The bear at Lake Walcott State Park in Idaho -- Photo by Pat Bean

So, with this said, let me explain my options – at least as I see them. Actually, I think I’m writing this blog as a way to get my own head straight.

First, there is the NaNo novel, which my ego says has good possibilities. Ever since I was a teenager reading Nancy Drew, I’ve wanted to write a mystery. The NaNo one is my second. The first is one of those uncompleted projects that never went beyond the first draft.

Then there’s the travel book I’ve already written, which needs a bit of rewriting. It has been read by critics who gave it mostly thumbs up, although all said it needed my voice. I now think I’ve developed my voice.

It would be the quickest project to finish. It’s called “Travels With Maggie.” I said in an earlier hunt for an agent that I thought it would fit nicely on the book shelf between Steinbeck’s “Travels With Charley” and Kuralt’s “On the Road” with a little bit of Tim Cahill thrown in and written with a feminine voice. .

Then there is the African safari travel/picture book that I started and which now begs to be finished.

Then there is a commitment to put together a nature book about Lake Walcott State Park in Idaho, where I spent last summer as a campground host and where I will return again this coming summer.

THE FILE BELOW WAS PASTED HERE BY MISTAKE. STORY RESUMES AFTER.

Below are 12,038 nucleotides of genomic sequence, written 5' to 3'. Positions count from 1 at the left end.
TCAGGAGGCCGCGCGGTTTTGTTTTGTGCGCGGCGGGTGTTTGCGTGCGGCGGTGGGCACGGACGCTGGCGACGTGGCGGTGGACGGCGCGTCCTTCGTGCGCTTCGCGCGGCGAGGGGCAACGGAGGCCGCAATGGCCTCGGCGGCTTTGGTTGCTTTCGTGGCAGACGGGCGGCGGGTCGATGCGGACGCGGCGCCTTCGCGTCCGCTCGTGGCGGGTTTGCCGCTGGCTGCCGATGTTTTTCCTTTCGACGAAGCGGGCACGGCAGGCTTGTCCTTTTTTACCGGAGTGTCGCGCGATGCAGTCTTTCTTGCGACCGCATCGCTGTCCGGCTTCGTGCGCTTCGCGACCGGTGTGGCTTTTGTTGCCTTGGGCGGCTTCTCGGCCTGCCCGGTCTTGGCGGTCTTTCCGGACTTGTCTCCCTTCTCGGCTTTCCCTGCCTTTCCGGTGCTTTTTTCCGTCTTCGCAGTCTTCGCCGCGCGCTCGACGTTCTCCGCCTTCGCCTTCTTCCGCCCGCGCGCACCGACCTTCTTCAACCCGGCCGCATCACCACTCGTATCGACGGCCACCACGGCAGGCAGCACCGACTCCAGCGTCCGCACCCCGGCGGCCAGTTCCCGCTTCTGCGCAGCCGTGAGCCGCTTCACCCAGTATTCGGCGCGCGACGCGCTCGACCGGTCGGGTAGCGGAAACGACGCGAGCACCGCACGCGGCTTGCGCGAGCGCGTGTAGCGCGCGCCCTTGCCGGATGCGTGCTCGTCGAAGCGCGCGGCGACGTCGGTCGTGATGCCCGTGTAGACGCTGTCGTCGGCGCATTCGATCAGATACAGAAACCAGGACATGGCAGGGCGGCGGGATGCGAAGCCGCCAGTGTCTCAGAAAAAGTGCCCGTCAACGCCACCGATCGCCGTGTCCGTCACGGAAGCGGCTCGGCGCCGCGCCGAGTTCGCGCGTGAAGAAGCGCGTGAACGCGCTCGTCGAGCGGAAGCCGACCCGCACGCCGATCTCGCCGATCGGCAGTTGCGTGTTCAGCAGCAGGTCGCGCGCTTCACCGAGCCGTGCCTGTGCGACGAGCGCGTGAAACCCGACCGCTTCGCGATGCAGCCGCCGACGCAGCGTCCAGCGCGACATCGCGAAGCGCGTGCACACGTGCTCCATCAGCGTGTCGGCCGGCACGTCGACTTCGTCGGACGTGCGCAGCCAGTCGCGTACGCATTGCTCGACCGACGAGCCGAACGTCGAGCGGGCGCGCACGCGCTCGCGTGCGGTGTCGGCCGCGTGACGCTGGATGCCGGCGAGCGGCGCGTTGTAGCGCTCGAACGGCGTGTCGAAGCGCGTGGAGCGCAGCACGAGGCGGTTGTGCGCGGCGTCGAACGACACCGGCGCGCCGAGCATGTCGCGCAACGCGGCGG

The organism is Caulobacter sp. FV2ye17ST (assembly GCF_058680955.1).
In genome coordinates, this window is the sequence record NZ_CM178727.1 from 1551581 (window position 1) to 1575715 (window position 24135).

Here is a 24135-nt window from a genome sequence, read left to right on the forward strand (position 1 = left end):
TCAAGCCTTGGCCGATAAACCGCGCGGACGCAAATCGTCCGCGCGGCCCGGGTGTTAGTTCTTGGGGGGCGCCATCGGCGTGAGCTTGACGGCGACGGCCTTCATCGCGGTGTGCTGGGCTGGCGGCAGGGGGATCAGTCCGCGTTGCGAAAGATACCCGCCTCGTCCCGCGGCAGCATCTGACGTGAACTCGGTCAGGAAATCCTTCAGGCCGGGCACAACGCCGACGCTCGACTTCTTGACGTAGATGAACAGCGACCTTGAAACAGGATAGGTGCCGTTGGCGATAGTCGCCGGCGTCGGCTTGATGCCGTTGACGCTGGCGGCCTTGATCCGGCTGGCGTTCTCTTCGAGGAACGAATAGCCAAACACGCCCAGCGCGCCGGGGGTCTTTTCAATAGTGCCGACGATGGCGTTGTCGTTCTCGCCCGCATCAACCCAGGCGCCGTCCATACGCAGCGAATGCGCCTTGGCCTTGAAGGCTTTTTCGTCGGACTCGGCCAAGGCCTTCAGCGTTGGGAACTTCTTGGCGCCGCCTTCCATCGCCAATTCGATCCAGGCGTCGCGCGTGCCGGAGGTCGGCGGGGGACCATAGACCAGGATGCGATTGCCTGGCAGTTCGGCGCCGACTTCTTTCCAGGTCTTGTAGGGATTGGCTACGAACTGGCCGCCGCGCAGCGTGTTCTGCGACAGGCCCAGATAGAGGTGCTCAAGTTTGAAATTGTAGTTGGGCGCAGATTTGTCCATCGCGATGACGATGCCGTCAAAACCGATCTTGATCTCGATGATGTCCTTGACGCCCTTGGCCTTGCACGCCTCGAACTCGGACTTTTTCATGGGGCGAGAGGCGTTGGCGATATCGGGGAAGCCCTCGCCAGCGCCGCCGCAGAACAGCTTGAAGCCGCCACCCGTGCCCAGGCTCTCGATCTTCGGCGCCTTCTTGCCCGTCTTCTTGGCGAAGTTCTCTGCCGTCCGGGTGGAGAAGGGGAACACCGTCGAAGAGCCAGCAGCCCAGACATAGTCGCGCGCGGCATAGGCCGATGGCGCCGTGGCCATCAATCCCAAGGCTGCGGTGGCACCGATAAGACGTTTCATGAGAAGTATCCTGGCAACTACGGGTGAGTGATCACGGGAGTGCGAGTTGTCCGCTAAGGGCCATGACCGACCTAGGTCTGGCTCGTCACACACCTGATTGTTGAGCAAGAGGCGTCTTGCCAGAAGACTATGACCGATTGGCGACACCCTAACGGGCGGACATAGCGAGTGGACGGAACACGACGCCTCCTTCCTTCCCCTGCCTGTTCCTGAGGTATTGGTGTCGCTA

And finally there is a the memoir that is beginning to demand I write. It would be a story of a high school honor roll student who dropped out of school at 16 to get married and who had four children by the time she was 21, and who went on to become a reporter, city editor and finally associate editor of a 66,000 circulation newspaper. There’s a lot of skeletons, heartache, joys and growing up in between.

I’m giving myself a break until Monday to come up with an answer, after which I’m counting on the discipline of NaNo to help keep me to whatever deadline I set for myself.

I’m leaning toward the travel book as my next project.. What do you think? I really want to know.